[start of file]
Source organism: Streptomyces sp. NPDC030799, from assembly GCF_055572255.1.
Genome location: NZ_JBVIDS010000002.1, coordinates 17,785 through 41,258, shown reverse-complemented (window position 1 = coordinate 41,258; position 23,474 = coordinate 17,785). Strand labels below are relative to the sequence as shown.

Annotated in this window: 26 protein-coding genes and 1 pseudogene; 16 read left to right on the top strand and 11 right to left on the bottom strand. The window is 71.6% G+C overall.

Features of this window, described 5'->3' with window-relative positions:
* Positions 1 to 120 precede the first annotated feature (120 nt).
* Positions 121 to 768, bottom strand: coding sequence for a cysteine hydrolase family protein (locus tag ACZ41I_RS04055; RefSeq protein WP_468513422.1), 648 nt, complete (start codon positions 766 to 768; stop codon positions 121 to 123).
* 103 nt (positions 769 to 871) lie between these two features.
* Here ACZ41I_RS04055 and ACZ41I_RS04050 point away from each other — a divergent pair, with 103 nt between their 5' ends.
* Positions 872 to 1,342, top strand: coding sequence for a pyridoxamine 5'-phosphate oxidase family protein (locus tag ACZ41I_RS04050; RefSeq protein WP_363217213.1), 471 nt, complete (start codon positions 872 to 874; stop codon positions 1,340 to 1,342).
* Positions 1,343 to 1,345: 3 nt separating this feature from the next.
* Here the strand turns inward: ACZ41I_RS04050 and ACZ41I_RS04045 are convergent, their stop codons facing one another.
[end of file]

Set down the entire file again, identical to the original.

Source organism: Streptomyces sp. NPDC030799, from assembly GCF_055572255.1.
Genome location: NZ_JBVIDS010000002.1, coordinates 17,785 through 41,258, shown reverse-complemented (window position 1 = coordinate 41,258; position 23,474 = coordinate 17,785). Strand labels below are relative to the sequence as shown.

Annotated in this window: 26 protein-coding genes and 1 pseudogene; 16 read left to right on the top strand and 11 right to left on the bottom strand. The window is 71.6% G+C overall.

Features of this window, described 5'->3' with window-relative positions:
* Positions 1 to 120 precede the first annotated feature (120 nt).
* Positions 121 to 768, bottom strand: coding sequence for a cysteine hydrolase family protein (locus tag ACZ41I_RS04055; RefSeq protein WP_468513422.1), 648 nt, complete (start codon positions 766 to 768; stop codon positions 121 to 123).
* 103 nt (positions 769 to 871) lie between these two features.
* Here ACZ41I_RS04055 and ACZ41I_RS04050 point away from each other — a divergent pair, with 103 nt between their 5' ends.
* Positions 872 to 1,342, top strand: coding sequence for a pyridoxamine 5'-phosphate oxidase family protein (locus tag ACZ41I_RS04050; RefSeq protein WP_363217213.1), 471 nt, complete (start codon positions 872 to 874; stop codon positions 1,340 to 1,342).
* Positions 1,343 to 1,345: 3 nt separating this feature from the next.
* Here the strand turns inward: ACZ41I_RS04050 and ACZ41I_RS04045 are convergent, their stop codons facing one another.